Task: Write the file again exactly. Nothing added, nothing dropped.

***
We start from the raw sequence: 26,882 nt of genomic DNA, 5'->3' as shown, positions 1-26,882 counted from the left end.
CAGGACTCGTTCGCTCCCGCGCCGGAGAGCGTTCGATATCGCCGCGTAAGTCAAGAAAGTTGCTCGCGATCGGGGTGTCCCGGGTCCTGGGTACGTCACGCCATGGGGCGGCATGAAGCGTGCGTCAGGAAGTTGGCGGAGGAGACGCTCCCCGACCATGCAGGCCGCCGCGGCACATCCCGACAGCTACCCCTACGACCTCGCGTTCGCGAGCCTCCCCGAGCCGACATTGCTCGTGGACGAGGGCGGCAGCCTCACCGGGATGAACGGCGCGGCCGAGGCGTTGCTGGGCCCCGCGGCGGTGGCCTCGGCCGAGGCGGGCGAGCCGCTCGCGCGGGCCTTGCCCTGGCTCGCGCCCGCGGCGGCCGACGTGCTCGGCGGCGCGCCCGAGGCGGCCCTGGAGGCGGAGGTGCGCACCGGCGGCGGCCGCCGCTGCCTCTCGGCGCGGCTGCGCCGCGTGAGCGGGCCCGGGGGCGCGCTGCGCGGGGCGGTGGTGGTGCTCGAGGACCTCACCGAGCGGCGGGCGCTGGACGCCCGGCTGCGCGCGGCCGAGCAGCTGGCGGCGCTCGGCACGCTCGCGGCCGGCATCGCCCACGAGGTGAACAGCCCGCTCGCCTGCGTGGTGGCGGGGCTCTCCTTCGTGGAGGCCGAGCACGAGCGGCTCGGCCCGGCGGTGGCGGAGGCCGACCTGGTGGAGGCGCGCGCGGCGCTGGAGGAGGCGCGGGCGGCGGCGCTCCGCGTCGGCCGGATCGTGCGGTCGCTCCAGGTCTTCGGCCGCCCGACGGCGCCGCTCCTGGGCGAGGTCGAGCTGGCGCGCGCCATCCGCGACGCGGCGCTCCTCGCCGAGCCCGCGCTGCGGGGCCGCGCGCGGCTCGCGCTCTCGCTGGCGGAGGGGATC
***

We start from the raw sequence: 26,882 nt of genomic DNA, 5'->3' as shown, positions 1-26,882 counted from the left end.
CAGGACTCGTTCGCTCCCGCGCCGGAGAGCGTTCGATATCGCCGCGTAAGTCAAGAAAGTTGCTCGCGATCGGGGTGTCCCGGGTCCTGGGTACGTCACGCCATGGGGCGGCATGAAGCGTGCGTCAGGAAGTTGGCGGAGGAGACGCTCCCCGACCATGCAGGCCGCCGCGGCACATCCCGACAGCTACCCCTACGACCTCGCGTTCGCGAGCCTCCCCGAGCCGACATTGCTCGTGGACGAGGGCGGCAGCCTCACCGGGATGAACGGCGCGGCCGAGGCGTTGCTGGGCCCCGCGGCGGTGGCCTCGGCCGAGGCGGGCGAGCCGCTCGCGCGGGCCTTGCCCTGGCTCGCGCCCGCGGCGGCCGACGTGCTCGGCGGCGCGCCCGAGGCGGCCCTGGAGGCGGAGGTGCGCACCGGCGGCGGCCGCCGCTGCCTCTCGGCGCGGCTGCGCCGCGTGAGCGGGCCCGGGGGCGCGCTGCGCGGGGCGGTGGTGGTGCTCGAGGACCTCACCGAGCGGCGGGCGCTGGACGCCCGGCTGCGCGCGGCCGAGCAGCTGGCGGCGCTCGGCACGCTCGCGGCCGGCATCGCCCACGAGGTGAACAGCCCGCTCGCCTGCGTGGTGGCGGGGCTCTCCTTCGTGGAGGCCGAGCACGAGCGGCTCGGCCCGGCGGTGGCGGAGGCCGACCTGGTGGAGGCGCGCGCGGCGCTGGAGGAGGCGCGGGCGGCGGCGCTCCGCGTCGGCCGGATCGTGCGGTCGCTCCAGGTCTTCGGCCGCCCGACGGCGCCGCTCCTGGGCGAGGTCGAGCTGGCGCGCGCCATCCGCGACGCGGCGCTCCTCGCCGAGCCCGCGCTGCGGGGCCGCGCGCGGCTCGCGCTCTCGCTGGCGGAGGGGATC